Presentation on theme: "Chapter 12. Remember that a solution is any homogeneous mixture. There are many types of solutions: SoluteSolvent Resulting Solution Examples gasgasgasair."— Presentation transcript:
Remember that a solution is any homogeneous mixture. There are many types of solutions: SoluteSolvent Resulting Solution Examples gasgasgasair gasliquidliquid soda water gassolidsolid H 2 gas in palladium liquidliquidliquidwhiskey solidliquidliquid NaCl in water solidsolidsolidbrass
Some important terms to learn: Solvent – The substance in a solution that causes the solution to be made. Usually it is the most abundant substance in the mixture. Solute – The substance that is dissolved. There can be more than one solute in a solution. In the most common solution, the solute is a solid or a liquid and the solvent is a liquid.
Solubility - Usually expressed as g solute/ 100 g solvent (sometimes for aqueous solutions [any solution in which H 2 O is the solvent] g solute/ 100 mL solvent) Saturated Solution – A solution in which the maximum amount of solute that will dissolve is present. Each solute-solvent system is unique Unsaturated Solution – A solution in which less than the maximum amount of solute is dissolved.
Supersaturated Solution – Occasionally, during the dissolving process, more than the theoretical maximum amount of solute has dissolved. This is an unstable situation. In time, some of the solute crystallizes out of the solution. Frequent stirring during the solution process can help prevent this. Crystallization is basically the same as precipitation, except that the processes result in solids of different appearance. Precipitation usually results in small particles while crystallization frequently results in larger crystals.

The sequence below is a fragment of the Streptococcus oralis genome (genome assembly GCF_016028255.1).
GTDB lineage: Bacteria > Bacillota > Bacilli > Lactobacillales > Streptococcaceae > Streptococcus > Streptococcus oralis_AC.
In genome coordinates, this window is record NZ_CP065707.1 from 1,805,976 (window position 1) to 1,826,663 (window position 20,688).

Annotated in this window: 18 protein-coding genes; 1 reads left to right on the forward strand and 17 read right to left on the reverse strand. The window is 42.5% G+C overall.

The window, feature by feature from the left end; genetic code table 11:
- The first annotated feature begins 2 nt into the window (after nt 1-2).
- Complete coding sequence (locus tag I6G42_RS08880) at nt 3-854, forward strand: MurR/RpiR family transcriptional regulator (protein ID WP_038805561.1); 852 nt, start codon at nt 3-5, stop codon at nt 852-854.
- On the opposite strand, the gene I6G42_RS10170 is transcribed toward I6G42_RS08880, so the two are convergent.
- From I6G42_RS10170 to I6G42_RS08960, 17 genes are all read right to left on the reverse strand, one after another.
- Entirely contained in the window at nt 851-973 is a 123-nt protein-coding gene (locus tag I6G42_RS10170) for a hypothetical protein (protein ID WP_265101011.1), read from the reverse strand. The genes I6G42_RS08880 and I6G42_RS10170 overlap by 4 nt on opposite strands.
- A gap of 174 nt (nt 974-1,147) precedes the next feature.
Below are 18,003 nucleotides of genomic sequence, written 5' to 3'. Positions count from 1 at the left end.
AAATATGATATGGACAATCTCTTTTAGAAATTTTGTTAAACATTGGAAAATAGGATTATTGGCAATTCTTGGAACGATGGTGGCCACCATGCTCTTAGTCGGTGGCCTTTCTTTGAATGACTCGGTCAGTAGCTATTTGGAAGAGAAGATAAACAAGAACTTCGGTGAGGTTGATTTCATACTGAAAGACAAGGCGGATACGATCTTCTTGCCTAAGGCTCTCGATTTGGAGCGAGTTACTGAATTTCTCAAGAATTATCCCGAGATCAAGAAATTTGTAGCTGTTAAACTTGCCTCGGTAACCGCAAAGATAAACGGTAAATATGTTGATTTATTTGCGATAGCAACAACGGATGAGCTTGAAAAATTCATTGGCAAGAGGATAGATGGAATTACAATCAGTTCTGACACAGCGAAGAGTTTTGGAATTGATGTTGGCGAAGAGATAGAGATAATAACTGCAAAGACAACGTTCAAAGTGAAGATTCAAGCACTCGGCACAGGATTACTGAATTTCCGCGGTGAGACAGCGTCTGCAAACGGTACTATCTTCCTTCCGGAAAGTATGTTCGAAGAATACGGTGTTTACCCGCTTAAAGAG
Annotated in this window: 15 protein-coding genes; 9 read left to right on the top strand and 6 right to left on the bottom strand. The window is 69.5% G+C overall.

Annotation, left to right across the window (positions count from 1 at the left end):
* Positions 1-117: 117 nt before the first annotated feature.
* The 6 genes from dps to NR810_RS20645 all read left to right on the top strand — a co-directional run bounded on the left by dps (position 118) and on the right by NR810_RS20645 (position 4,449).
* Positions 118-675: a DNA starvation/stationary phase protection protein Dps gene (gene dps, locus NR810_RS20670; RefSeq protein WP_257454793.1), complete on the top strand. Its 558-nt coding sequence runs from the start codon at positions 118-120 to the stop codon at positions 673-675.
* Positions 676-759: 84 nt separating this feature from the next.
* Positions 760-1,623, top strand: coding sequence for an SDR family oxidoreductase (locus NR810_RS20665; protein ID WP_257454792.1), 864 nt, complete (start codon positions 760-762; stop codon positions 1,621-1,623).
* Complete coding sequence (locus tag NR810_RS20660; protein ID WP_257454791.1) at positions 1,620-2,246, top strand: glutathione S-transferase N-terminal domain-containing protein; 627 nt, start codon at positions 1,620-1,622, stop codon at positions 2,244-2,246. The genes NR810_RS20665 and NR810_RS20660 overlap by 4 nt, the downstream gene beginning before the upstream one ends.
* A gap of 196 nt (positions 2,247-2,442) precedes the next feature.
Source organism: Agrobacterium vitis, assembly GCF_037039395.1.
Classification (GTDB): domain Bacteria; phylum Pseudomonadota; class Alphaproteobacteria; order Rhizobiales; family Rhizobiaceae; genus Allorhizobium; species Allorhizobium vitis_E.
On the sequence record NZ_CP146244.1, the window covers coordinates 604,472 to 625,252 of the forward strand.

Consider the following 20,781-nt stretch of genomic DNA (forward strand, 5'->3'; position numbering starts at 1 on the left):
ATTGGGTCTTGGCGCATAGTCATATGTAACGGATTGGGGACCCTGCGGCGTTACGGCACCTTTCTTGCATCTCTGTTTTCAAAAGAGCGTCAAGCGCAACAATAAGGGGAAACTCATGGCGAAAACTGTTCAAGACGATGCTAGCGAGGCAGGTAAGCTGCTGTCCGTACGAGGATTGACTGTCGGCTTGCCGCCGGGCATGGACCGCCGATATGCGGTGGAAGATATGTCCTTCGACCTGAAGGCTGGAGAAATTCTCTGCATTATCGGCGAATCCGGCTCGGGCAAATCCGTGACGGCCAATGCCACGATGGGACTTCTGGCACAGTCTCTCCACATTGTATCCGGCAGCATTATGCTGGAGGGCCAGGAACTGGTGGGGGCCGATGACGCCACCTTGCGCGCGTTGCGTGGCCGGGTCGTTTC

In order for a solute to dissolve in a solvent, the solute particles have to fit in between the solvent particles. This usually can help us predict which solutes will dissolve in which solvents. This is usually accomplished with solute-solvent attractions. There is a general Rule of Thumb for solubility: Like Dissolves Like. We will try to explain each case briefly Some solutions have complete miscibility (gas in gas, many liquids in liquids). Miscibility means complete solubility in any proportion.
Let’s learn some more concentration terms: 1. Wt. % = Sometimes this is written as g solute/ 100 g solution 2. Mole Fraction of A = X A = 3. Molality (m) = The # of moles of solute dissolved in 1 kg of solvent
Let’s do examples 12.2 and 12.3 on pages 507-509
All the concentration terms (including molarity) can be converted into each other. Let’s do example 12.4 on page 510 in your text (we will also calculate weight %).
Solubility varies with temperature. For a gas dissolved in a liquid, the solubility always decreases as temperature increases. For solids dissolved in liquids, there is no general rule about the variation of solubility with temperature, except that most often solubility increases as temperature increases. See figure 12.3 on page 512 in your text:
External pressure has no effect on the solubilities of liquids and solids in a liquid solvent. It does effect greatly the solubility of gases in liquids. The effect can be calculated using Henry’s Law, which says that the solubility of a gas in a liquid is directly proportional to the partial pressure of that gas over the solution.
c A = kP A, where c A is the molar concentration of gas A, P A is the partial pressure of A over the solution and k is a constant that depends only on T. This law is dramatically illustrated with carbonated beverages. CO 2 is dissolved in water in a sealed container and CO 2 is added to the container, thus increasing the P CO2 and thus increasing the amount of CO 2 dissolved. When the container is opened, the CO 2 above the solution escapes, thus the solubility of the CO 2 decreases and CO 2 has to escape from the solution, hence the bubbling effect. If left open long enough all the CO 2 escapes and the beverage becomes flat.
Most gases obey Henry’s Law with some notable exceptions, especially if the gas reacts with water. In those cases much higher solubilities can be obtained. A good example is ammonia in water.